Posted on | August 6, 2013 | 1 Comment
Reflections of a Newsosaur
MUSINGS (AND OCCASIONAL URGENT WARNINGS) OF A VETERAN MEDIA EXECUTIVE, WHO FEARS OUR NEWS-GATHERING COMPANIES ARE STUMBLING TO EXTINCTION
By Alan D. Mutter, Monday, August 5, 2013
The purchase of the struggling Washington Post by Jeff Bezos may be the best news the news industry has had in a long time, because it finally puts a true digital native at the helm of a newspaper company.
Bezos, the billionaire founder of Amazon.Com, is uniquely equipped to bring unprecedented innovation and fresh energy to an industry whose managers run their businesses like the people of Cuba treat their 1953 Plymouths: tinkering with them just enough to keep running.
While the people in Cuba unfortunately have no other options, the newspaper industry has been sputtering toward irrelevance for the better part of a decade because editors and publishers either don’t like or don’t get digital publishing. Perhaps, it’s a bit of both.
Either way, Bezos, who is paying $250 million of his own money to buy the newspaper from the heirs of the man who purchased it out bankruptcy in 1933, now has the opportunity to show publishers how to do digital. And it’s a safe bet he will grab it.
With a personal fortune topping $25 billion, Bezos has the demonstrated means, insight and patience to re-envision the business model of an industry that has lost more than half of its primary revenue stream since advertising sales peaked at $49.4 billion in 2005.
Bezos has his work cut out for him. The Post’s revenues have declined from $957.1 million in 2005 to $581.7 million in 2012. Its operating profits have plunged from $125.4 million in 2005 to a loss of $53.7 million in 2012. Daily circulation dropped from 706,135 in 2005 to 471,800 in 2012. Sunday circulation slid from 983,243 in 2005 to 687,200 in 2012.
Unlike the editors and publishers who are hopelessly hooked on the romance of thundering presses (and they are wonderful to behold), Bezos undoubtedly views the Post as an iconic but underutilized brand that can transcend the temporal and geographic limitations of print to become a bigger brand than it is today in the whole, wide digital world – specializing, presumably, in government, politics and other capital-centric content.
Though Bezos probably has no intention of silencing the presses any time soon, his success in building Amazon from a garage start-up to a $136 billion behemoth suggests that he is intellectually, emotionally and financially liberated from the obeisance to print that constrains the thinking of traditional newspaper executives.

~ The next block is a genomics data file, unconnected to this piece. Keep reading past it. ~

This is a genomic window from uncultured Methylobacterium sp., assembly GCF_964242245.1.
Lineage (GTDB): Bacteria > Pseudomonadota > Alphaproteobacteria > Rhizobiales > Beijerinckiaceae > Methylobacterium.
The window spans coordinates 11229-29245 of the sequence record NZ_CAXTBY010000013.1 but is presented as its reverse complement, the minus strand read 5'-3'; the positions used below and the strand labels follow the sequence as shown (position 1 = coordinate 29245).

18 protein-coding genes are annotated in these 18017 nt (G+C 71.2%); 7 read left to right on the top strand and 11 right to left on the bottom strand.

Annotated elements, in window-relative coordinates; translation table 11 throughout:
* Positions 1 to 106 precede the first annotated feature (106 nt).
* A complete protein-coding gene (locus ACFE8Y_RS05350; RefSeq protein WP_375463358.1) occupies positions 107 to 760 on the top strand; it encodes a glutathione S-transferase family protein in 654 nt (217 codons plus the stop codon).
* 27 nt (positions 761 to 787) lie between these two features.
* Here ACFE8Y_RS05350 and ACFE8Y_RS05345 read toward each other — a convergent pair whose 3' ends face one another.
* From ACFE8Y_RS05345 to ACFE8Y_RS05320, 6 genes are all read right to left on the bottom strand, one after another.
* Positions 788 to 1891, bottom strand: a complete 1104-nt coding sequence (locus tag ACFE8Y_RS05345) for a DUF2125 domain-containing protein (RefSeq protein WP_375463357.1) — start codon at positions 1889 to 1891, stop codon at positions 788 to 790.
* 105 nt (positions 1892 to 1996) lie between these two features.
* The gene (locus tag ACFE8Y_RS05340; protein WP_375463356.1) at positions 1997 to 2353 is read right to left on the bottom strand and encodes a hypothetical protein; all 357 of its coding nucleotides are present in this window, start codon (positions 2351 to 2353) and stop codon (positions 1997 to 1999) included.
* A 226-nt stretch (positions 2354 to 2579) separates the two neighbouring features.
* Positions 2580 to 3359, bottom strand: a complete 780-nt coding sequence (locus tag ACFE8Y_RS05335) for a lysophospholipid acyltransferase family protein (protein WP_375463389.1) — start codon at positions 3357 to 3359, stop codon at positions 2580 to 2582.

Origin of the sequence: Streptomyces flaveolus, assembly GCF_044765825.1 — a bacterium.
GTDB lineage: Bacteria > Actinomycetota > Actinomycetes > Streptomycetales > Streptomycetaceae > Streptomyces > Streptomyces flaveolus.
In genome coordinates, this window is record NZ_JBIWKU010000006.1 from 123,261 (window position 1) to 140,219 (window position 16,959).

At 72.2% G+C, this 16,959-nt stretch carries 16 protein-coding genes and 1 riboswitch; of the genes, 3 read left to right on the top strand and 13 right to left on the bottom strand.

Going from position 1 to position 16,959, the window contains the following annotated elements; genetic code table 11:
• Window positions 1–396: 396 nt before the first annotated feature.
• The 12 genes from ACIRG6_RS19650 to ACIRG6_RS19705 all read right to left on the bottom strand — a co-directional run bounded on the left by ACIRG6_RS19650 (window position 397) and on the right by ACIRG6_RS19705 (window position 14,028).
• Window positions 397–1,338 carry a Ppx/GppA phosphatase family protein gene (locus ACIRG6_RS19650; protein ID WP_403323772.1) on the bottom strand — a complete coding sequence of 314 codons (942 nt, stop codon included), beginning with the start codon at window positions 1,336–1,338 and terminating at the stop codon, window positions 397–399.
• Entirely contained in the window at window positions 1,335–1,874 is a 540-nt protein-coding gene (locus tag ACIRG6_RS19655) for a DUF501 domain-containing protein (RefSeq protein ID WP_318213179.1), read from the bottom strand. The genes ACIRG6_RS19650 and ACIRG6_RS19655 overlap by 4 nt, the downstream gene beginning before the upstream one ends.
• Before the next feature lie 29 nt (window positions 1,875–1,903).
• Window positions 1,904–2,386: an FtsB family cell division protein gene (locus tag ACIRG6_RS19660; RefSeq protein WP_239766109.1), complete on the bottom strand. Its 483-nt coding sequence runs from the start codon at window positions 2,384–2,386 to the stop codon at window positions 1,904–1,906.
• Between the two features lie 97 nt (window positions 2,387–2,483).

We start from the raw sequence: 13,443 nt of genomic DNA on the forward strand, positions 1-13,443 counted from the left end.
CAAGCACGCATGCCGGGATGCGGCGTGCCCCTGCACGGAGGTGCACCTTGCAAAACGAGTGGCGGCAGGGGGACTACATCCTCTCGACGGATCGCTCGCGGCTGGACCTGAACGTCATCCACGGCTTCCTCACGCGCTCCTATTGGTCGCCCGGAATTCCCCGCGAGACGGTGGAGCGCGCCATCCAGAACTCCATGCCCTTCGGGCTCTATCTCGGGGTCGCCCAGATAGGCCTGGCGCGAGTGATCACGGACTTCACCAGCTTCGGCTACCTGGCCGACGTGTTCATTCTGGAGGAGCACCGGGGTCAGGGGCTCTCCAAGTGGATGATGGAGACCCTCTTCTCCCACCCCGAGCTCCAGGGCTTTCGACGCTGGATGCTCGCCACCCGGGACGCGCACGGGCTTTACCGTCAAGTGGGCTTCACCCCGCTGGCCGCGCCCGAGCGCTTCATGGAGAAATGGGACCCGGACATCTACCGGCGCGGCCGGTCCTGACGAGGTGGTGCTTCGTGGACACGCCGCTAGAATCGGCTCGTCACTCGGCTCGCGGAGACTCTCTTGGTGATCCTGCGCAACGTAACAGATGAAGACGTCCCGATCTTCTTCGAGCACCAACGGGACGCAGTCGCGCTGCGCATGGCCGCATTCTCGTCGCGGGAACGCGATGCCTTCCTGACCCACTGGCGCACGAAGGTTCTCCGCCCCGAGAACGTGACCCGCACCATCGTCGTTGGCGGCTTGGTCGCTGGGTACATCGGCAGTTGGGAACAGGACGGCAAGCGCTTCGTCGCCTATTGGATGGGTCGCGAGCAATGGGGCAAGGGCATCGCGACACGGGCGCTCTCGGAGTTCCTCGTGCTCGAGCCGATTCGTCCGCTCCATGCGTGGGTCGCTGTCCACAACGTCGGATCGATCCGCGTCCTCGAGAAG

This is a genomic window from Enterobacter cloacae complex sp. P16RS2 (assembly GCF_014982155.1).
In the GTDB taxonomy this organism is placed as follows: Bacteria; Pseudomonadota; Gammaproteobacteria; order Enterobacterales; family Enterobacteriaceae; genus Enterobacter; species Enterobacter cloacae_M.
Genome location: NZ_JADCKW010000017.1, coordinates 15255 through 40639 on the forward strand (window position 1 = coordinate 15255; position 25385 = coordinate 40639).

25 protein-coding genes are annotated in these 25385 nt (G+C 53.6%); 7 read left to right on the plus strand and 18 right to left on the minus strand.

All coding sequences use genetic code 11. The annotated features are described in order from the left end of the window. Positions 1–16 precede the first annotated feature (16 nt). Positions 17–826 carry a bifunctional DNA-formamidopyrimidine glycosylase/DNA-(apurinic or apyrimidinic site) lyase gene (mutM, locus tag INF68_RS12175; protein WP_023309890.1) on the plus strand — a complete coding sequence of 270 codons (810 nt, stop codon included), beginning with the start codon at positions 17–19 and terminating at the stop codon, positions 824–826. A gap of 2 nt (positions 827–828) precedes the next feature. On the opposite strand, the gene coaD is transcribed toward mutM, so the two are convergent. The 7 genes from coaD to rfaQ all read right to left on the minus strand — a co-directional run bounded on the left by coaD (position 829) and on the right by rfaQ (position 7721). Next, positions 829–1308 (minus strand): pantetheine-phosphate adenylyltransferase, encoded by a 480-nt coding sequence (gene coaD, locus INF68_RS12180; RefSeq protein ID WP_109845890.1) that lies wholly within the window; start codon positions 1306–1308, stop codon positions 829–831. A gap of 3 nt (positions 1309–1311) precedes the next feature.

As such, Bezos will be free to leverage his intuition, experience and contacts in the digital universe to launch new products, build new audiences and create new revenue opportunities on desktops, smartphones, laptops, smart TVs, Google Glass, iWatches and whatever comes next.
As a pioneer in personalizing product offerings based on consumer behavior and preferences, Bezos knows far more about data marketing and analytics than anyone else in the newspaper – or, for that matter, any other – business. He’s almost certain to discuss this with folks at the Post.
Bezos also possesses boldness and self-assurance that are rare among even many Internet entrepreneurs. Unlike the chief executives of most publicly held companies, Bezos has shown exceptional patience over the years in supporting initially unprofitable business initiatives that he deemed to be strategically necessary to his goal of building the preeminent eCommerce business.
With Amazon comfortably dominating digital commerce, Bezos set out to become a major force in media delivery by creating Kindle readers and the Amazon Prime entertainment-streaming service.
In using his own money to buy the Post, Bezos is shielding himself from the scrutiny (and potential wrath) of Amazon shareholders who might not be as patient about the time and expense of a Post turnaround as Bezos might be. But the shareholders nonetheless could reap benefits from the relationship.
While there is no way of knowing exactly what Bezos might do, the acquisition of the Post could be a major enhancement to Amazon’s media-delivery business. For instance:
∷ Why couldn’t every Kindle in the future be shipped with a free trial subscription to the Washington Post?
∷ Why couldn’t all past and present Post videos be featured in a prominent position on the Amazon Prime welcome screen?
Read more at Reflections of a Newsosaur.
Alan D. Mutter is perhaps the only CEO in Silicon Valley who knows how to set type one letter at a time. Mutter began his career as a newspaper columnist and editor at the Chicago Daily News and later rose to City Editor of the Chicago Sun-Times. In 1984, he became No. 2 editor of the San Francisco Chronicle. He left the newspaper business in 1988 to join InterMedia Partners, a start-up that became one of the largest cable-TV companies in the U.S. Mutter was the COO of InterMedia when he moved to Silicon Valley in 1996 to join the first of the three start-up companies he led as CEO. The companies he headed were a pioneering Internet service provider and two enterprise-software companies. Mutter now is a consultant specializing in corporate initiatives and new media ventures involving journalism and technology. He ordinarily does not write about clients or subjects that will affect their interests. In the rare event he does, this will be fully disclosed. Mutter also is on the adjunct faculty of the Graduate School of Journalism at the University of California at Berkeley.